One of my most fun on-the-job days was last summer’s Troopathon. I was there to promote the event online to raise awareness and get the donations rolling in to support our troops. I spent the entire day sitting next to Larry O’Connor and Andrew Breitbart (at least when he wasn’t rollerblading around the studio), and when I got home that night, my cheeks and my stomach ached from having laughed so hard.
Andrew was getting ready to go on camera, and the cameraman gave him some sort of hand signal, and I thought to myself, “I have no idea what that means, but someday I’ll be a pro and totally know all of those signals.” Andrew missed his cue, recovered, and later said, “I had no idea what that guy was doing,” while simultaneously making some contorted hand motions. I laughed, told him what I had been thinking, and thanked him for his humorous honesty.
Andrew was real. He made no apologies for who he was. He did more than live life – he owned it.
This loss is not one-dimensional. We didn’t lose just a man, we have lost of a bit of sunlight. Andrew shined in so many ways. He shined light into a dark and seedy political world and exposed stories the mainstream media never would’ve covered. His warm personality and approachability made people smile. His boundless energy and unrelenting crusade against progressivism inspired a whole new world of citizen journalists.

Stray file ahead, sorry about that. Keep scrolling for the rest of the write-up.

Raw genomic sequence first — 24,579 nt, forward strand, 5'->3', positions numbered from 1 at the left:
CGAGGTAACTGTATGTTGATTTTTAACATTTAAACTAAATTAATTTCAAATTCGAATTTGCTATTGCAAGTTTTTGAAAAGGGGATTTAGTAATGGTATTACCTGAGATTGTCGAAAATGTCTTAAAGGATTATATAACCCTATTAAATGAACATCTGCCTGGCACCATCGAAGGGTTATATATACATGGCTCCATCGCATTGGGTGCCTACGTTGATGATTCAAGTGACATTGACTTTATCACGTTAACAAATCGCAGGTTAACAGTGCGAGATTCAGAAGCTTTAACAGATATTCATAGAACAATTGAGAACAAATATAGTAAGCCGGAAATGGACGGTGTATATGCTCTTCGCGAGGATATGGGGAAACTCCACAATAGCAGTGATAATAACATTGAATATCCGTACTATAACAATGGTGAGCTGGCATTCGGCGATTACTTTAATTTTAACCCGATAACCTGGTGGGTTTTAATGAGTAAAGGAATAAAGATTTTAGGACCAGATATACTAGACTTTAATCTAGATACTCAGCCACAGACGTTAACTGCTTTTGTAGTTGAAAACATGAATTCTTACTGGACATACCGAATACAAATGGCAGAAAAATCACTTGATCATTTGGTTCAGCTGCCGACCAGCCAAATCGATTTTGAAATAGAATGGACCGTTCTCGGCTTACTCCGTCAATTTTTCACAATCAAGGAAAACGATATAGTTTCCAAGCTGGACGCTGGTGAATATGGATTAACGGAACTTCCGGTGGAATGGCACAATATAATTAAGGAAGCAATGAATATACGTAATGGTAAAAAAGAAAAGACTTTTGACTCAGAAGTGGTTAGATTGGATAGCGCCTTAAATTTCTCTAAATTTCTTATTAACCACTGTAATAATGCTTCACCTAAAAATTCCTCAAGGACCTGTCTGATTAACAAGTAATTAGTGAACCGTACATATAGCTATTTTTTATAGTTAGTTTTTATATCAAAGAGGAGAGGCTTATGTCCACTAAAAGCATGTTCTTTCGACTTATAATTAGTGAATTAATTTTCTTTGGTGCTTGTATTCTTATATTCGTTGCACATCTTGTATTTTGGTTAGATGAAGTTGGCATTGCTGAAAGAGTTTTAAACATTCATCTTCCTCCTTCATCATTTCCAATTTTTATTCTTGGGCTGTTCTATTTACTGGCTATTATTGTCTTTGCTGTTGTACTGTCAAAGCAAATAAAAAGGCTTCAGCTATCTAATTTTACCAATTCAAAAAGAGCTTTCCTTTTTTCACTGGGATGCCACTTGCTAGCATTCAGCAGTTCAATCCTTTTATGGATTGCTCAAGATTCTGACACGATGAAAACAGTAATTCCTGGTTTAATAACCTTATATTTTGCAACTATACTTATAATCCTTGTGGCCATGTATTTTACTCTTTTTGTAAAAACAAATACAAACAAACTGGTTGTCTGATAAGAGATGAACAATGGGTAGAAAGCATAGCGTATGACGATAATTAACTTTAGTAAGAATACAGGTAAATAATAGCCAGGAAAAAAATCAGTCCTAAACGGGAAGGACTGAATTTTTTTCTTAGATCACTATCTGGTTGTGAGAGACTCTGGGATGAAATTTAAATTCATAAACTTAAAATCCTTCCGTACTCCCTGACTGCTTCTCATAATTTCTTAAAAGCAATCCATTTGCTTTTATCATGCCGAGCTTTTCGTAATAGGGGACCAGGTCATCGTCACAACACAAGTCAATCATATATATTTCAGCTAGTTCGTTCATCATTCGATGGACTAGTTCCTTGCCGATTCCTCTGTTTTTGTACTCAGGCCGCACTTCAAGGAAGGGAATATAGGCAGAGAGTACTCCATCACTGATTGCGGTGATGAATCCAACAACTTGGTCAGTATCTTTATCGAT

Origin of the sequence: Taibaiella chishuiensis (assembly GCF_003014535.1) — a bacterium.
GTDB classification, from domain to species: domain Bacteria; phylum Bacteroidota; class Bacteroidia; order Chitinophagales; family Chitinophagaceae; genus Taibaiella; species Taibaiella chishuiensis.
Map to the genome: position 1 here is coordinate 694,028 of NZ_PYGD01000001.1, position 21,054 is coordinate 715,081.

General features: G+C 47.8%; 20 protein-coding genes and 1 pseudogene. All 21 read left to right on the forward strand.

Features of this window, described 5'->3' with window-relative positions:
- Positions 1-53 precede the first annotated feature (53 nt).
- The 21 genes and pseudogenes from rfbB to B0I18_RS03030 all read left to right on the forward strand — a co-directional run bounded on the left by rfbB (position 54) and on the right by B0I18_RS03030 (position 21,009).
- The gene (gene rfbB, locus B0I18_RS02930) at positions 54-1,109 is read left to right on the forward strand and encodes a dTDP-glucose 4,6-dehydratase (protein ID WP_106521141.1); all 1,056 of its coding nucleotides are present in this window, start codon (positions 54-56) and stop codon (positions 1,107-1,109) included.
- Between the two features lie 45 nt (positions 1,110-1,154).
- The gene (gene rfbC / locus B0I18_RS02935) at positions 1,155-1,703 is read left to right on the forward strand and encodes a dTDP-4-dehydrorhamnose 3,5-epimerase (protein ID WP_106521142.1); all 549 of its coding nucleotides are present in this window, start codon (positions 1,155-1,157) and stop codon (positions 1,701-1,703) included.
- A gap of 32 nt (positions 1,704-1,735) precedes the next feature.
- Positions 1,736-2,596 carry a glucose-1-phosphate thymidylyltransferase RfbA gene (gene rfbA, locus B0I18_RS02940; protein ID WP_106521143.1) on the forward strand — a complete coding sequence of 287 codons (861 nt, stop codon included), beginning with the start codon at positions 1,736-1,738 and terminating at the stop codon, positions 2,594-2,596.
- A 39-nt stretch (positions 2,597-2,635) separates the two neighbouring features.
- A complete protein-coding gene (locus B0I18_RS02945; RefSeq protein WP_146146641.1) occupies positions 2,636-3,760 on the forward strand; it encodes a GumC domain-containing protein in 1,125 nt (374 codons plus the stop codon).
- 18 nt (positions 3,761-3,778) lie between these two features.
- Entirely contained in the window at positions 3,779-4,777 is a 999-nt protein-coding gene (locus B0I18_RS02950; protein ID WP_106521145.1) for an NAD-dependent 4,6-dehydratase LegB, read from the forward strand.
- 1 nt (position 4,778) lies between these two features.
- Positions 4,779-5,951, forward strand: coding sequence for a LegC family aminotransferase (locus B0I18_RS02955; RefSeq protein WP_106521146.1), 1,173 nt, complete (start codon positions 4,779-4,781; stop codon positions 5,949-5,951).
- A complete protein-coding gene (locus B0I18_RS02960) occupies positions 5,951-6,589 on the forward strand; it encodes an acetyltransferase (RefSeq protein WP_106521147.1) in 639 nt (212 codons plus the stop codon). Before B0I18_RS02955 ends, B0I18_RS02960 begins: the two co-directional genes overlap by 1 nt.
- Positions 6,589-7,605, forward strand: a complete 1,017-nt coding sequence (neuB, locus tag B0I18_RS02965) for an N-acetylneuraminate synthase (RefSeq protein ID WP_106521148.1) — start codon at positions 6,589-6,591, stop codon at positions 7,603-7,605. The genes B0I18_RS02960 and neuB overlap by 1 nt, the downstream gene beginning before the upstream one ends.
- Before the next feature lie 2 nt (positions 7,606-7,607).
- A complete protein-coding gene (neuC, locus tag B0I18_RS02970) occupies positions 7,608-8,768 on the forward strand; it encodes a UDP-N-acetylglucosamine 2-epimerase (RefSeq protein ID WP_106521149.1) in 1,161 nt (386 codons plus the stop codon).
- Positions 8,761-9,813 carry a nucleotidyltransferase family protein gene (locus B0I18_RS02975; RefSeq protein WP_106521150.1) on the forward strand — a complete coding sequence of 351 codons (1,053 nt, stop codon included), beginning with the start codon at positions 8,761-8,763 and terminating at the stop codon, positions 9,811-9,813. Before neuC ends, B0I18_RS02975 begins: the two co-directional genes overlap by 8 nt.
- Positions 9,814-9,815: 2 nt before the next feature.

Andrew inspired me to embrace life, never apologize for who I am, and keep on keeping on. He taught me to laugh at my haters, because really, that’s the best you can throw at me? Pfffffttt. How about some actual content, people?
Even now in his death, he is still offering me free and poignant advice: Don’t ever hesitate to tell someone what he or she means to you. Because these are words that I wish I could’ve spoken to my friend when he was here to hear them.